Distinguishing Features of Art Made by Latvia Women Through History
What comes to your mind when you think of Latvia women? For a lot of people, it’s easy to associate these women with exotic looks and housewifely duties. However, there’s more to Latvian women and the Latvian culture than their representation in the media. In the actual sense of it, most Latvian women are creative geniuses with several artistic productions to their name.
Back in the 19th century, these women were relegated to feminine stereotypes and were caricatured mercilessly by Latvia men if they stepped outside the roles or boundaries set for them by society. However, some courageous women broke those stereotypes and kickstarted an era of emancipation where Latvian women dominated the art scene.
In this article, we’ll examine the core distinguishing features of art made by Latvian female artists. But first, let’s start with the basics. Who exactly were these women?
Popular Female Latvian Artists Through History
Here are some of the most popular Latvian women who dominated the art scene in the 20th century and whose works are now commonly spoken about in Riga, the capital of Latvia:
Born in 1925, Dzemma Skulme was a creative visual artist and modernist painter who came from the Skulme family of artists. Her mother, Marta Liepina-Skulme was the first ever female sculptor in Latvia.
Unlike her mother, however, Dzemma’s major artworks were based on oil, acrylic, and watercolors. In the 1950s, she dabbled into book and magazine illustrations and by 1970, she had developed the theme of the caryatid. Basically, a caryatid is a sculpted female architectural design that substitutes for an actual column or pillar. This recurring theme was reflected in some of her popular works like The Women of Nica and Caryatid (obviously).
Born in 1922, about three years before Dzemma, Biruta Baumane was yet another popular Latvian female artist that dominated the modernist art scene. She was a figurative painter and was one of the most notable leaders of the “harsh style” which was predominant in Latvian art during the late 1950s and 1960s.
Biruta’s major artworks were often portraits, still lifes, and women’s nudes. Pink and green were her favorite colors and they featured frequently in her art pieces, especially in still lifes. Long after her death, you can still find some of Biruta’s renowned pieces in the Latvian National Museum of Art, Riga Art Foundation Collection, and several other art galleries.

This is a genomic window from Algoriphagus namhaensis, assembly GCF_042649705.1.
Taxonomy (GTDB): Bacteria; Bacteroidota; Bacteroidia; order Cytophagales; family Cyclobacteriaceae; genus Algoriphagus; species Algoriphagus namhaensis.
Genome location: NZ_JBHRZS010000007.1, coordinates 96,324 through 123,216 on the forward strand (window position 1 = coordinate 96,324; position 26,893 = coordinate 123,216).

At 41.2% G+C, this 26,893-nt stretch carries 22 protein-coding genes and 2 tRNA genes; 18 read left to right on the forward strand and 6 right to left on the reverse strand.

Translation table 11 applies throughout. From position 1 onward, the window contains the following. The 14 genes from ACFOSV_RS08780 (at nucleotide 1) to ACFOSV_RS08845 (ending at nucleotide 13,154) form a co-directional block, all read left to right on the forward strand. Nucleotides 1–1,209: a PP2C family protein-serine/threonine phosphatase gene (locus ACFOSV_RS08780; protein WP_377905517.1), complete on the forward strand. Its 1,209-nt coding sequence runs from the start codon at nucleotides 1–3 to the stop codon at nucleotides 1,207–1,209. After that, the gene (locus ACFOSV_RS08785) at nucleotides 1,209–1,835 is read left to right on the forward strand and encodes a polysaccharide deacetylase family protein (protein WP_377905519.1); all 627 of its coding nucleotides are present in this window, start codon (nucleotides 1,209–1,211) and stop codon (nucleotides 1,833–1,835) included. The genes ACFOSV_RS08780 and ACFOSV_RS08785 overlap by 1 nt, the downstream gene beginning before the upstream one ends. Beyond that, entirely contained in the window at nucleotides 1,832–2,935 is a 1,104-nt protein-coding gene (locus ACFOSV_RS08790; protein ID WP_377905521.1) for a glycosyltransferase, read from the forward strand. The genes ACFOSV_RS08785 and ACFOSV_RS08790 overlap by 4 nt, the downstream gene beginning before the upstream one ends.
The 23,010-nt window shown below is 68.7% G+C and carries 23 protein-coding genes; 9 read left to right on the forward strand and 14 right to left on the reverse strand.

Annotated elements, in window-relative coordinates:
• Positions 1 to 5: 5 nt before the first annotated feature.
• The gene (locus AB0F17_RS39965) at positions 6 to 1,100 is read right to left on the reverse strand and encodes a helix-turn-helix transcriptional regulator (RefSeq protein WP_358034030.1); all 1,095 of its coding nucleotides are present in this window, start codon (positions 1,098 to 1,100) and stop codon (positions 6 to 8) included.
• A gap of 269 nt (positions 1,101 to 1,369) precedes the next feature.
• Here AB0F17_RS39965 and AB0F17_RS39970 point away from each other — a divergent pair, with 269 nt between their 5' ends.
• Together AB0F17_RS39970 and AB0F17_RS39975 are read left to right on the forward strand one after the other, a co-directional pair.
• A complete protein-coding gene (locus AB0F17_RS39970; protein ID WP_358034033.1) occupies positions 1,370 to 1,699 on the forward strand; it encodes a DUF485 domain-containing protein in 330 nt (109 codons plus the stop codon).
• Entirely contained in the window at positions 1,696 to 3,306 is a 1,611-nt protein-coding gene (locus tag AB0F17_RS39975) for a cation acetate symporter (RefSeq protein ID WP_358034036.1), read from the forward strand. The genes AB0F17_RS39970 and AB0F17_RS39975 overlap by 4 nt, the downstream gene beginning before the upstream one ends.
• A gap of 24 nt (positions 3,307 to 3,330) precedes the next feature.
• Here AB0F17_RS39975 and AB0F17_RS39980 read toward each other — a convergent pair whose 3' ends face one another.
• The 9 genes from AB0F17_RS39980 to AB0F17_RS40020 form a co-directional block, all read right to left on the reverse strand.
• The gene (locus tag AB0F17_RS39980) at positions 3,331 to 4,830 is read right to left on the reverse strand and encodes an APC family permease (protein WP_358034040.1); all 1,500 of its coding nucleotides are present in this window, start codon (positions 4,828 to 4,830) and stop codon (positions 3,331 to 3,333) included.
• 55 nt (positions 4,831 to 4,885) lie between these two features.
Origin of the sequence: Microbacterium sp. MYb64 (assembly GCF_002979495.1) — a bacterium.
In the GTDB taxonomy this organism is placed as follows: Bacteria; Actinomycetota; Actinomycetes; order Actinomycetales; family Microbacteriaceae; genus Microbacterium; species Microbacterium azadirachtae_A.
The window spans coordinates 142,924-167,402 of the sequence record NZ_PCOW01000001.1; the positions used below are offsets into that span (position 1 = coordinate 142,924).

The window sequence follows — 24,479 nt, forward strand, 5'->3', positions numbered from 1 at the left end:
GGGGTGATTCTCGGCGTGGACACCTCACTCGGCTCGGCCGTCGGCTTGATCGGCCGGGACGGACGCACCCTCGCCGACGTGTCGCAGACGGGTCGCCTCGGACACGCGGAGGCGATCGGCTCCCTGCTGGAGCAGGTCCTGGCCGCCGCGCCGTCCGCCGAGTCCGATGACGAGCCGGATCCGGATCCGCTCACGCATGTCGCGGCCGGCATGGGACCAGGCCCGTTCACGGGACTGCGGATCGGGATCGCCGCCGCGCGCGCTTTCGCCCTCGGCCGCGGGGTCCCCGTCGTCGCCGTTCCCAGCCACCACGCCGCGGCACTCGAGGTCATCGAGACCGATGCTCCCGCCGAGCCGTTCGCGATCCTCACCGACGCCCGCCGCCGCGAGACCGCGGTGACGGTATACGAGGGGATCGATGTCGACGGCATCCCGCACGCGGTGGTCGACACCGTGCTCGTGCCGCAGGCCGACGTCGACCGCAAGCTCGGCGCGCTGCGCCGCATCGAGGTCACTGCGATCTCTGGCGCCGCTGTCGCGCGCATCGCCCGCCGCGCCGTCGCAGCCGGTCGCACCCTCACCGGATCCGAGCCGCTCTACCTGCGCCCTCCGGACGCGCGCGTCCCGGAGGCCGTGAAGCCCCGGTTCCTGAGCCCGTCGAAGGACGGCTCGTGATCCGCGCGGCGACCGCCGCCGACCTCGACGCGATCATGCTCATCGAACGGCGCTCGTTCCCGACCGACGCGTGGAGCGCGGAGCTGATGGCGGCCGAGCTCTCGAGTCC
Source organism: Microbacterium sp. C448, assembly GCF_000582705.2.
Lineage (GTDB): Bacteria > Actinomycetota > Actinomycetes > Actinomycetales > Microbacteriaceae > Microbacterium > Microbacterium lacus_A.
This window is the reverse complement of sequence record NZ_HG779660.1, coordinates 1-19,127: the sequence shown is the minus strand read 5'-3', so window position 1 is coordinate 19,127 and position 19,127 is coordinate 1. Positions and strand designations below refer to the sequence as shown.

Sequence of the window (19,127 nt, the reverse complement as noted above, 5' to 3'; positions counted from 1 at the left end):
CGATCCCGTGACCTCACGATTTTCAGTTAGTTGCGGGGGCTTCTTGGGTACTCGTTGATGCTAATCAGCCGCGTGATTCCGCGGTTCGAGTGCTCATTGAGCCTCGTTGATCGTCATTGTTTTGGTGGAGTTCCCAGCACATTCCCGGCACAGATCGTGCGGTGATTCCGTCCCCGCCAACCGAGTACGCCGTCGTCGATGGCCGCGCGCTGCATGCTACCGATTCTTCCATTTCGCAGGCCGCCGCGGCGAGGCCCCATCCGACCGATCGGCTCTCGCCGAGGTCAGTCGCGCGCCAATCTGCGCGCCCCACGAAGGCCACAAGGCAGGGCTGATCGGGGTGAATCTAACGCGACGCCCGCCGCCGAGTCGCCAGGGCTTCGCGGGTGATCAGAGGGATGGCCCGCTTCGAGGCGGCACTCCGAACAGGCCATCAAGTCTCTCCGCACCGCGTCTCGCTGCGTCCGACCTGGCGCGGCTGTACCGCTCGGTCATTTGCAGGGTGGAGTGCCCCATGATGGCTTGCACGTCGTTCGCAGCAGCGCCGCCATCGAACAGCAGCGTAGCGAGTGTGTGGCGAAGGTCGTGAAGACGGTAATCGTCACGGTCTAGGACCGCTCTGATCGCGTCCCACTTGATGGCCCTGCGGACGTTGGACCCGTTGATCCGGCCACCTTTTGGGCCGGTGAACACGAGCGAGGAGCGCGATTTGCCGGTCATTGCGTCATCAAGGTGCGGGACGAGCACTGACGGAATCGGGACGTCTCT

Ingrida Kadaka is more of a contemporary artist than the other female artists listed above. She was born in 1967 and is an artist as well as a book designer and illustrator. Unlike Biruta, Ingrida tends to sway towards oil paintings and folklore motifs, rather than sculptures or still lifes. Although she’s mostly popular for her creativity and startling skill with the brush, most art enthusiasts and critics admit that the humor, brilliant color, and sheer simplicity evident in her works are the tipping scales for her popularity.
This brings us to the big question: how can we distinguish Latvian women art from other art forms that have dominated the scene through history? For starters, art made by modernist and historical female Latvian artists have some features in common. These include:
Portraiture and still life
Between the 19th to 20th century, portraiture and still life were predominant themes and forms in art made by the women of Latvia. This can be seen in most of Biruta Baumane’s pieces and other female artists in her time.
Wondering why these themes and forms were so popular among female artists in Latvia? Well, it’s simple. Since the women didn’t have access to the same high quality of education that their male contemporaries did and as such, didn’t have the experience or knowledge required to dabble into other complicated art forms.
Many latvian women artists in history typically had Russian influences in their paintings and art pieces. This was mainly because they often had Russian tutors and were exposed to the works of some influential Russian artists like Vasily Rozhdestvensky and the likes.
One Latvian female artist whose work heavily reflected Russian themes and influences was Lucija Kursinska whose paintings featured geometrical shapes and active color combinations. It may also interest you to know that Lucija’s tutor was Kuzma Petrov-Vodkin, a Russian painter. So, we can easily see how the Russian influence crept in.
Over the decades and centuries, Latvian female artists have slowly crept from the shadows and have begun to dominate the art scene. Although a lot has changed since the 20th century, it’s easy to spot art made by historical Latvian women at an exhibition or art gallery because their art pieces often tow similar yet different paths.